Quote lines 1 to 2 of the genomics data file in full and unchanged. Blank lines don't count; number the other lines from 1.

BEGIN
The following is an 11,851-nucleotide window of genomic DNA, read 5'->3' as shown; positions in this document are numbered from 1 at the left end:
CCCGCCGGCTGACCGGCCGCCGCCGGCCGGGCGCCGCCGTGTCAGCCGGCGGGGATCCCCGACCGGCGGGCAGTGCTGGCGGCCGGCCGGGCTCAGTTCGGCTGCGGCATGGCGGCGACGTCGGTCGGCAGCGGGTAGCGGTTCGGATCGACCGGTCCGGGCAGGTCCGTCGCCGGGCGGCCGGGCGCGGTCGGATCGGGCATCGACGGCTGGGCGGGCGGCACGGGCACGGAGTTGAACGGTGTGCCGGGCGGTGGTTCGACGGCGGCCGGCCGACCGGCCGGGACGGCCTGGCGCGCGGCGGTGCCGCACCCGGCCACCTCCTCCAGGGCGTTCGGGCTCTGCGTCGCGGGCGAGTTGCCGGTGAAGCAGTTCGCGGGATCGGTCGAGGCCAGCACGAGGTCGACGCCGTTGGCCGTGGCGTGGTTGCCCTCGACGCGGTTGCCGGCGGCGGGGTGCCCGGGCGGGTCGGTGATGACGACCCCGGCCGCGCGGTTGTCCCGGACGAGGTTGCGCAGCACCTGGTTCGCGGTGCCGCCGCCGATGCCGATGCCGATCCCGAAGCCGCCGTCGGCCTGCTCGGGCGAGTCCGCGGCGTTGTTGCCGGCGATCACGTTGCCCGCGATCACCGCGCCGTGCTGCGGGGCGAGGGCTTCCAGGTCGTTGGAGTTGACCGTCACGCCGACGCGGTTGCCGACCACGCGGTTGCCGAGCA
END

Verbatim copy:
The following is an 11,851-nucleotide window of genomic DNA, read 5'->3' as shown; positions in this document are numbered from 1 at the left end:
CCCGCCGGCTGACCGGCCGCCGCCGGCCGGGCGCCGCCGTGTCAGCCGGCGGGGATCCCCGACCGGCGGGCAGTGCTGGCGGCCGGCCGGGCTCAGTTCGGCTGCGGCATGGCGGCGACGTCGGTCGGCAGCGGGTAGCGGTTCGGATCGACCGGTCCGGGCAGGTCCGTCGCCGGGCGGCCGGGCGCGGTCGGATCGGGCATCGACGGCTGGGCGGGCGGCACGGGCACGGAGTTGAACGGTGTGCCGGGCGGTGGTTCGACGGCGGCCGGCCGACCGGCCGGGACGGCCTGGCGCGCGGCGGTGCCGCACCCGGCCACCTCCTCCAGGGCGTTCGGGCTCTGCGTCGCGGGCGAGTTGCCGGTGAAGCAGTTCGCGGGATCGGTCGAGGCCAGCACGAGGTCGACGCCGTTGGCCGTGGCGTGGTTGCCCTCGACGCGGTTGCCGGCGGCGGGGTGCCCGGGCGGGTCGGTGATGACGACCCCGGCCGCGCGGTTGTCCCGGACGAGGTTGCGCAGCACCTGGTTCGCGGTGCCGCCGCCGATGCCGATGCCGATCCCGAAGCCGCCGTCGGCCTGCTCGGGCGAGTCCGCGGCGTTGTTGCCGGCGATCACGTTGCCCGCGATCACCGCGCCGTGCTGCGGGGCGAGGGCTTCCAGGTCGTTGGAGTTGACCGTCACGCCGACGCGGTTGCCGACCACGCGGTTGCCGAGCA